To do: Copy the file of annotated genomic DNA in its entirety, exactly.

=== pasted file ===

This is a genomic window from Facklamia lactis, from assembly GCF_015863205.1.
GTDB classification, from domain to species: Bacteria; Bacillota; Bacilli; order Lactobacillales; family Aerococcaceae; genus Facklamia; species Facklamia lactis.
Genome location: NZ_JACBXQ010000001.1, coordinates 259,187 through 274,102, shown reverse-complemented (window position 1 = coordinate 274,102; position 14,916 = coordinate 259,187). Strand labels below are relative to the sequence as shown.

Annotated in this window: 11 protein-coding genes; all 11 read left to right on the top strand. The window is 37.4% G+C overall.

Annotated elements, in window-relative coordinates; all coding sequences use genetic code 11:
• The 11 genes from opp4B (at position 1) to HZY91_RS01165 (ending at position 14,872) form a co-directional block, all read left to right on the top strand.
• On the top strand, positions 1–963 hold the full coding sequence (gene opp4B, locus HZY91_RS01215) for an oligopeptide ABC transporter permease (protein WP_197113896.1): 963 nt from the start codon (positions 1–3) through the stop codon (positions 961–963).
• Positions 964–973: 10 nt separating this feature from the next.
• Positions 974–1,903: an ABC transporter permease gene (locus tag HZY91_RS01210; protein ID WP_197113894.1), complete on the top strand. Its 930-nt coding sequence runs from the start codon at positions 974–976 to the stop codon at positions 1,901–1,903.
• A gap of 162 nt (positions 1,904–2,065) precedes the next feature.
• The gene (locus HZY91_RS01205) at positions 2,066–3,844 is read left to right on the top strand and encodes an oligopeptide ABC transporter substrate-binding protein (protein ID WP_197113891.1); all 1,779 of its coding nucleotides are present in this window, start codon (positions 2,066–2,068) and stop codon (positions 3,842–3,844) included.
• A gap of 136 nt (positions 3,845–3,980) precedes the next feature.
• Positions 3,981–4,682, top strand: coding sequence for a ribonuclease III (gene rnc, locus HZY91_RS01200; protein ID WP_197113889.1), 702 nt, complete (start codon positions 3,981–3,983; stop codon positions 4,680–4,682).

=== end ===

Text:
This is a genomic window from Facklamia lactis, from assembly GCF_015863205.1.
GTDB classification, from domain to species: Bacteria; Bacillota; Bacilli; order Lactobacillales; family Aerococcaceae; genus Facklamia; species Facklamia lactis.
Genome location: NZ_JACBXQ010000001.1, coordinates 259,187 through 274,102, shown reverse-complemented (window position 1 = coordinate 274,102; position 14,916 = coordinate 259,187). Strand labels below are relative to the sequence as shown.

Annotated in this window: 11 protein-coding genes; all 11 read left to right on the top strand. The window is 37.4% G+C overall.

Annotated elements, in window-relative coordinates; all coding sequences use genetic code 11:
• The 11 genes from opp4B (at position 1) to HZY91_RS01165 (ending at position 14,872) form a co-directional block, all read left to right on the top strand.
• On the top strand, positions 1–963 hold the full coding sequence (gene opp4B, locus HZY91_RS01215) for an oligopeptide ABC transporter permease (protein WP_197113896.1): 963 nt from the start codon (positions 1–3) through the stop codon (positions 961–963).
• Positions 964–973: 10 nt separating this feature from the next.
• Positions 974–1,903: an ABC transporter permease gene (locus tag HZY91_RS01210; protein ID WP_197113894.1), complete on the top strand. Its 930-nt coding sequence runs from the start codon at positions 974–976 to the stop codon at positions 1,901–1,903.
• A gap of 162 nt (positions 1,904–2,065) precedes the next feature.
• The gene (locus HZY91_RS01205) at positions 2,066–3,844 is read left to right on the top strand and encodes an oligopeptide ABC transporter substrate-binding protein (protein ID WP_197113891.1); all 1,779 of its coding nucleotides are present in this window, start codon (positions 2,066–2,068) and stop codon (positions 3,842–3,844) included.
• A gap of 136 nt (positions 3,845–3,980) precedes the next feature.
• Positions 3,981–4,682, top strand: coding sequence for a ribonuclease III (gene rnc, locus HZY91_RS01200; protein ID WP_197113889.1), 702 nt, complete (start codon positions 3,981–3,983; stop codon positions 4,680–4,682).